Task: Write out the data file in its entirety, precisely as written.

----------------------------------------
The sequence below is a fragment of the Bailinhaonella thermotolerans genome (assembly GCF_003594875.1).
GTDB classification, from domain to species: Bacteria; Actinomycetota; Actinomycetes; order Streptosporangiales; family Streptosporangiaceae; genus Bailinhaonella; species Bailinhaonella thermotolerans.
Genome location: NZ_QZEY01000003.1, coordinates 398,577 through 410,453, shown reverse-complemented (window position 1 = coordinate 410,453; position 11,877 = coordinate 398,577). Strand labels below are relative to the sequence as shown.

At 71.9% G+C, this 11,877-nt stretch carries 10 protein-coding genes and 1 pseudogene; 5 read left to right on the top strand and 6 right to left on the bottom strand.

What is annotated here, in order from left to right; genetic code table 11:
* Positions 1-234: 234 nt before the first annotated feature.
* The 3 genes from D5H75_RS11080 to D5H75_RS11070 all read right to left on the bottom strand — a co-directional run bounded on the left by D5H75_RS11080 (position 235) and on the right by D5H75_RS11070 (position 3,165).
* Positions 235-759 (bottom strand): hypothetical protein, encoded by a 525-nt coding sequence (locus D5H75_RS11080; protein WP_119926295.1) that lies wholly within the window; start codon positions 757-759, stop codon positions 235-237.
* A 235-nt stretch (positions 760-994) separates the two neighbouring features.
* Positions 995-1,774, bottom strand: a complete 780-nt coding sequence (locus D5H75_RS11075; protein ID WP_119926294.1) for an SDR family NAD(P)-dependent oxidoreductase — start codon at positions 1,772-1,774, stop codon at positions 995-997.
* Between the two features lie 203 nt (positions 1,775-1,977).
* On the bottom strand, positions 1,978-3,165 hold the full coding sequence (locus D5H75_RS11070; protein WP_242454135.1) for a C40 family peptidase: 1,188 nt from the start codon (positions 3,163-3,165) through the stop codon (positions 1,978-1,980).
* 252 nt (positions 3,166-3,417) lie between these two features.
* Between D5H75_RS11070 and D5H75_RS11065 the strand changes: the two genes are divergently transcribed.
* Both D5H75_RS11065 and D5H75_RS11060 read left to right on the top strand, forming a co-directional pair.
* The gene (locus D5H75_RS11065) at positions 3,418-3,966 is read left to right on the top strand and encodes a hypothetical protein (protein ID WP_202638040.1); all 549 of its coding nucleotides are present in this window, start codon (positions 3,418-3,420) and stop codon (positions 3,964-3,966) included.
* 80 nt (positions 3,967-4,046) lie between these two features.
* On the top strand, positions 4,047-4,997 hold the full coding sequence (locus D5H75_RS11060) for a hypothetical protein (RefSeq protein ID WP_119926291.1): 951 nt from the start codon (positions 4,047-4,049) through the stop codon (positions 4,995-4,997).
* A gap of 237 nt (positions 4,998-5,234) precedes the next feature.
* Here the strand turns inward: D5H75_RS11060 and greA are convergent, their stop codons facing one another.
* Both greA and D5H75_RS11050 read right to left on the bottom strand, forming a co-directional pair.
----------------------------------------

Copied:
The sequence below is a fragment of the Bailinhaonella thermotolerans genome (assembly GCF_003594875.1).
GTDB classification, from domain to species: Bacteria; Actinomycetota; Actinomycetes; order Streptosporangiales; family Streptosporangiaceae; genus Bailinhaonella; species Bailinhaonella thermotolerans.
Genome location: NZ_QZEY01000003.1, coordinates 398,577 through 410,453, shown reverse-complemented (window position 1 = coordinate 410,453; position 11,877 = coordinate 398,577). Strand labels below are relative to the sequence as shown.

At 71.9% G+C, this 11,877-nt stretch carries 10 protein-coding genes and 1 pseudogene; 5 read left to right on the top strand and 6 right to left on the bottom strand.

What is annotated here, in order from left to right; genetic code table 11:
* Positions 1-234: 234 nt before the first annotated feature.
* The 3 genes from D5H75_RS11080 to D5H75_RS11070 all read right to left on the bottom strand — a co-directional run bounded on the left by D5H75_RS11080 (position 235) and on the right by D5H75_RS11070 (position 3,165).
* Positions 235-759 (bottom strand): hypothetical protein, encoded by a 525-nt coding sequence (locus D5H75_RS11080; protein WP_119926295.1) that lies wholly within the window; start codon positions 757-759, stop codon positions 235-237.
* A 235-nt stretch (positions 760-994) separates the two neighbouring features.
* Positions 995-1,774, bottom strand: a complete 780-nt coding sequence (locus D5H75_RS11075; protein ID WP_119926294.1) for an SDR family NAD(P)-dependent oxidoreductase — start codon at positions 1,772-1,774, stop codon at positions 995-997.
* Between the two features lie 203 nt (positions 1,775-1,977).
* On the bottom strand, positions 1,978-3,165 hold the full coding sequence (locus D5H75_RS11070; protein WP_242454135.1) for a C40 family peptidase: 1,188 nt from the start codon (positions 3,163-3,165) through the stop codon (positions 1,978-1,980).
* 252 nt (positions 3,166-3,417) lie between these two features.
* Between D5H75_RS11070 and D5H75_RS11065 the strand changes: the two genes are divergently transcribed.
* Both D5H75_RS11065 and D5H75_RS11060 read left to right on the top strand, forming a co-directional pair.
* The gene (locus D5H75_RS11065) at positions 3,418-3,966 is read left to right on the top strand and encodes a hypothetical protein (protein ID WP_202638040.1); all 549 of its coding nucleotides are present in this window, start codon (positions 3,418-3,420) and stop codon (positions 3,964-3,966) included.
* 80 nt (positions 3,967-4,046) lie between these two features.
* On the top strand, positions 4,047-4,997 hold the full coding sequence (locus D5H75_RS11060) for a hypothetical protein (RefSeq protein ID WP_119926291.1): 951 nt from the start codon (positions 4,047-4,049) through the stop codon (positions 4,995-4,997).
* A gap of 237 nt (positions 4,998-5,234) precedes the next feature.
* Here the strand turns inward: D5H75_RS11060 and greA are convergent, their stop codons facing one another.
* Both greA and D5H75_RS11050 read right to left on the bottom strand, forming a co-directional pair.